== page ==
Cutting up a winter squash can seem so difficult and overwhelming that sometimes it seems more worth it just to buy it canned or frozen. But a fresh butternut squash is so delicious, can easily be grown in your garden, and is typically much more cost-effective. Today, I’m going to share with you how to cut butternut squash, and this method only takes about 5 -10 minutes!
How to Cut Butternut Squash
We love winter squash in our home. Butternut, spaghetti, acorn, carnival…you name it, we will eat it! Acorn is my personal favorite but butternut runs at a close second just because it’s so versatile. I use it to make a flatbread, add it into spaghetti sauce, dice it into soups, make noodles out of it, and so much more.
I’ve been posting my meal prep pics on my Instagram page for a little while now and I’ve had so many questions about how to cut butternut squash. I’ve been growing winter squash in my garden for several years now. When you have dozens upon dozens of winter squash in your root cellar, you learn pretty quickly what the easiest way to cut them up and use them is!
Ok, let’s do this. 🙂
Start by washing your squash. No, it doesn’t matter if you grew it, if you bought it at the store, or if someone else gave it to you, it still needs to be washed. Even though we are going to peel it, we don’t want the dirt to get in our nice clean pieces of squash.
Cut your squash. You will want to cut the neck or the slimmer part of the squash off of the bottom or the rounded part of the squash. Set the bottom aside for now, we will get to it later. Be sure to use a sharp knife to cut the squash. A dull, too small knife will only make your life difficult. I use a Rada Stubby Butcher Knife. You can find them in our Little House Living store.
Next, cut the top (the part with the stem) off the neck. Don’t cut off more than you have to but do try and make the neck one cylindrical piece. If the top is still slightly rounded you will have to do extra peeling.
Set the neck upright and begin “peeling” the outer shell off of the squash with your knife. If the neck of your squash is too long to do this safely, cut it in half and peel both halves separately. Continue the peeling all the way around the squash until all of the outer parts of the squash are gone.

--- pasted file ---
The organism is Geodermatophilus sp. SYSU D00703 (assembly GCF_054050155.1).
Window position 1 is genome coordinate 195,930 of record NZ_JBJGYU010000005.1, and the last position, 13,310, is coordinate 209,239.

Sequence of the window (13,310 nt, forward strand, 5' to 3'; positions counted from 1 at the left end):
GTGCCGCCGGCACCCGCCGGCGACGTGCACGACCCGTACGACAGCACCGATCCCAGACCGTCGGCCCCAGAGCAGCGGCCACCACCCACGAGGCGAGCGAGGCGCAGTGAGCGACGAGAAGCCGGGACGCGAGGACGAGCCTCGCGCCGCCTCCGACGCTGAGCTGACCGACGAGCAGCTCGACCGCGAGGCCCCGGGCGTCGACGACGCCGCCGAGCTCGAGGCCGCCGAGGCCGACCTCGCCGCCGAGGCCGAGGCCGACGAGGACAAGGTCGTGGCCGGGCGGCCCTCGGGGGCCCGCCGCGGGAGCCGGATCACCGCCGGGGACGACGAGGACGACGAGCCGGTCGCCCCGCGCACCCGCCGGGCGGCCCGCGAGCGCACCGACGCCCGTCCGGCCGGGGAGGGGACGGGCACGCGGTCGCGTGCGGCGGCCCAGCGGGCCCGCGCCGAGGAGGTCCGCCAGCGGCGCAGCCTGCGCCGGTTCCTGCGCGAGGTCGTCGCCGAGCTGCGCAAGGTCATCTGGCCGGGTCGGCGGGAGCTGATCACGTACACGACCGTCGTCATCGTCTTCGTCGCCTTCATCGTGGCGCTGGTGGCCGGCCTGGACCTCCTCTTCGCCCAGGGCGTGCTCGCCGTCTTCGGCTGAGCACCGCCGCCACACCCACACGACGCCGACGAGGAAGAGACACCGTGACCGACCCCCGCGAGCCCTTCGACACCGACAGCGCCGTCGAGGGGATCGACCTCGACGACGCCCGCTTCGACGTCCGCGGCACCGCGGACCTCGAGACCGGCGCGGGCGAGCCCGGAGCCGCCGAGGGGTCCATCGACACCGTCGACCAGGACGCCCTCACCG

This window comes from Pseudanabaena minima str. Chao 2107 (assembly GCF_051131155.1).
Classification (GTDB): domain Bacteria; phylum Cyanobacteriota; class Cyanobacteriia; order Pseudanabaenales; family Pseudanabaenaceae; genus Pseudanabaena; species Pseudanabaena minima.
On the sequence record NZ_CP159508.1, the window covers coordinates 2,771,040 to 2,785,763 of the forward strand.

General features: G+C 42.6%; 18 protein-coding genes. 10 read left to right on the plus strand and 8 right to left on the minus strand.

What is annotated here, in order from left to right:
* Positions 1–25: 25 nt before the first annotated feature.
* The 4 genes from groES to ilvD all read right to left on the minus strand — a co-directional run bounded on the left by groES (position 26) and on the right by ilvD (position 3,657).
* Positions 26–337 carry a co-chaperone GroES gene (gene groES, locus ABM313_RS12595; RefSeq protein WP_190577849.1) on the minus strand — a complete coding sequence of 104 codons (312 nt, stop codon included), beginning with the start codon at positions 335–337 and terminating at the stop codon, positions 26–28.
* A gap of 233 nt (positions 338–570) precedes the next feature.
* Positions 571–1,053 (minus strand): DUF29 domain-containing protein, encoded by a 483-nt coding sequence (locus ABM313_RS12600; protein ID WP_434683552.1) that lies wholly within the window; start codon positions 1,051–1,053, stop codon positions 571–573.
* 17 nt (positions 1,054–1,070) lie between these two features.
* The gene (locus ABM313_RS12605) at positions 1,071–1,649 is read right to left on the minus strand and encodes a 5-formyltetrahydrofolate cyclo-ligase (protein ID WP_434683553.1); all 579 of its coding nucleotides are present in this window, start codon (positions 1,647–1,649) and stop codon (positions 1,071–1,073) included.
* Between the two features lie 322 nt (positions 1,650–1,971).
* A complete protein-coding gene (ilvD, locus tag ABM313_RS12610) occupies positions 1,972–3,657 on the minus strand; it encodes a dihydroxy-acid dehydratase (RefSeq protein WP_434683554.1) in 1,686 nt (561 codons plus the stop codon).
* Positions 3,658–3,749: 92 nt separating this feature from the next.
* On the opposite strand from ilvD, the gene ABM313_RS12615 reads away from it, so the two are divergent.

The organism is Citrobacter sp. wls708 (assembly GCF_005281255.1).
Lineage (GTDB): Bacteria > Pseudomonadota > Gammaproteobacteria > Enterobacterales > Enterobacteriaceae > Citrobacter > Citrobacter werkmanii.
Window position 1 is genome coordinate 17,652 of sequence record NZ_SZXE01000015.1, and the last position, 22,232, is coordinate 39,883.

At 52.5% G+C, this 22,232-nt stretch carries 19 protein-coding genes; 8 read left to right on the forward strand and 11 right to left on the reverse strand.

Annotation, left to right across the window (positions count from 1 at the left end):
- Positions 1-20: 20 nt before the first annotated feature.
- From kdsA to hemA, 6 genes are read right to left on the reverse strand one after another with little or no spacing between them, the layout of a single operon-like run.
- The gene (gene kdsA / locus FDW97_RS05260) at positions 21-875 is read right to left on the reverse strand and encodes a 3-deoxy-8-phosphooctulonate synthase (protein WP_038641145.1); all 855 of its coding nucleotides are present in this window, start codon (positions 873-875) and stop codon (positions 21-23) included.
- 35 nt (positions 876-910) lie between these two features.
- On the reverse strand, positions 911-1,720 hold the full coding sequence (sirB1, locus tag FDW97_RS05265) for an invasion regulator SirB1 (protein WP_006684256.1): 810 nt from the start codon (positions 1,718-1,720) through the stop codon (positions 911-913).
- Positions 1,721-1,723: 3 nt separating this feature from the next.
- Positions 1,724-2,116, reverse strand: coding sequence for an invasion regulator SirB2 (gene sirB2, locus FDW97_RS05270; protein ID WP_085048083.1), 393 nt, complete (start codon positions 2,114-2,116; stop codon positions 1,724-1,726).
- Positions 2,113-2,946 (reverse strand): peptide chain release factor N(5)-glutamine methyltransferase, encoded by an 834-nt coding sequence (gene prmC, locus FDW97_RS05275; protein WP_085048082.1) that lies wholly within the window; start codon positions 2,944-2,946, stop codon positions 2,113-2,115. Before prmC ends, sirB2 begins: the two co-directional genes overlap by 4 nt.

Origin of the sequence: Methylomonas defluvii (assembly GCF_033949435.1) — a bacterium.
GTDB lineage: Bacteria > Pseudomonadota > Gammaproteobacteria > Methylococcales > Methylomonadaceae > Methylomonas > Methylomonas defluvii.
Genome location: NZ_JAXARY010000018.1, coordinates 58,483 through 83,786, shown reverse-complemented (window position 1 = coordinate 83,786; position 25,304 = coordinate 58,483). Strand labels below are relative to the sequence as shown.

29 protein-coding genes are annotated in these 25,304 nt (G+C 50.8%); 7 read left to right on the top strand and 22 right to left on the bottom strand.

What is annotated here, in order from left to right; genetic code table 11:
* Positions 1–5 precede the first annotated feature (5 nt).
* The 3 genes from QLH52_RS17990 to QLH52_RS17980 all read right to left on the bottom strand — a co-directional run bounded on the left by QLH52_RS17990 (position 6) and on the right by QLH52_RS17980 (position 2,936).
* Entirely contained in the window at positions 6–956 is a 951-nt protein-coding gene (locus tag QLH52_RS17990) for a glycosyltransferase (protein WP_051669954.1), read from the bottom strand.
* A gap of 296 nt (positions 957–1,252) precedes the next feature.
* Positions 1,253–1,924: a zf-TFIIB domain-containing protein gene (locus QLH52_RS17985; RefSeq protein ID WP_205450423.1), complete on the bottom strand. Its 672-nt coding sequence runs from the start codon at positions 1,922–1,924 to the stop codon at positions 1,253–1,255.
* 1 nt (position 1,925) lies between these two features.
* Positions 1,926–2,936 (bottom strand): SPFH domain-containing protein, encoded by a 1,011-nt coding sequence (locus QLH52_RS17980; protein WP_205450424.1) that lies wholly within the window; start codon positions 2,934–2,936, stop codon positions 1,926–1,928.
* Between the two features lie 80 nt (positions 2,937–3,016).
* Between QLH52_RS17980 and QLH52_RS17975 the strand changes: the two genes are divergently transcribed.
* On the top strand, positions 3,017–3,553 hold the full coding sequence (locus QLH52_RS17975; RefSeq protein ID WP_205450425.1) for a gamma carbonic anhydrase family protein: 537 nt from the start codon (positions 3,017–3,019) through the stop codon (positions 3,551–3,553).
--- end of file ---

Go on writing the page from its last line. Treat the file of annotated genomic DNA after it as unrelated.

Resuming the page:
You don’t want to peel too deeply, however you do want to remove the green lines on the sides of the squash.
Now let’s do the bottom half. Most tutorials skip this part and tell you to “use the bottom later” or to toss it. There is still plenty of good squash down there and it’s not that hard to get it all! So you want to start with the bottom in a similar way to the top. Use your knife to cut the bottom off the squash.
Set the bottom upright on your cutting board and peel the outer shell off with your knife. Just like you did with the top.
Now to deal with the seeds. Cut the bottom in half and use your knife or a spoon to cut out the seeds. Easy! And those seeds don’t even need to head to the trash, here are 11 Uses for Squash Seeds that you can try.
Cost Effectiveness of Fresh Butternut Squash vs Frozen
Look at all of that delicious butternut squash meat! Once you get the hang of cutting and peeling the squash, it will only take you about 5 minutes to do this from start to finish. This is such a cost-effective way to consumer winter squash. One pound of canned or frozen squash usually costs me around $2.50 – $3, a whole fresh butternut can usually be found for about $0.50-$1 per pound. Of course, there is a bit of waste from the peel but that’s just chicken food. 🙂
One of the ways we like to use butternut squash is to make squash noodles. I have this inexpensive Peeler that I use to make all kinds of veggie noodles. Just cook the noodles in a bit of chicken broth for a few minutes and they are so yummy.
Dicing Butternut Squash
You may also want to dice up your butternut squash. I do this just like I cut up potatoes, in slices and then into dices. We roast these by putting a bit of olive oil and salt over the diced squash on a baking sheet and bake at 425 degrees until tender. I also add diced squash into all kinds of soup. It makes a wonderful substitution for carrots, sweet potatoes, or just a great addition to the soup.
Pureed Butternut Squash
If you want to puree your butternut squash, you would dice it and then place it in boiling water on the stovetop until tender. Let it cool and then place in a food processor or blender and blend until smooth. You can use it or freeze it at this point.
If you aren’t into butternut squash yet, I hope this post has gotten you excited! This healthy and cost-effective veggie is a staple in our home and I hope it will be in your home too if it isn’t already.
If you are looking for the knife I highly recommend for cutting winter squash, you can find the Rada Stubby Butcher Knife here.
Now you know how to cut butternut squash! Is this how you’ve cut it up before? Will you try this method?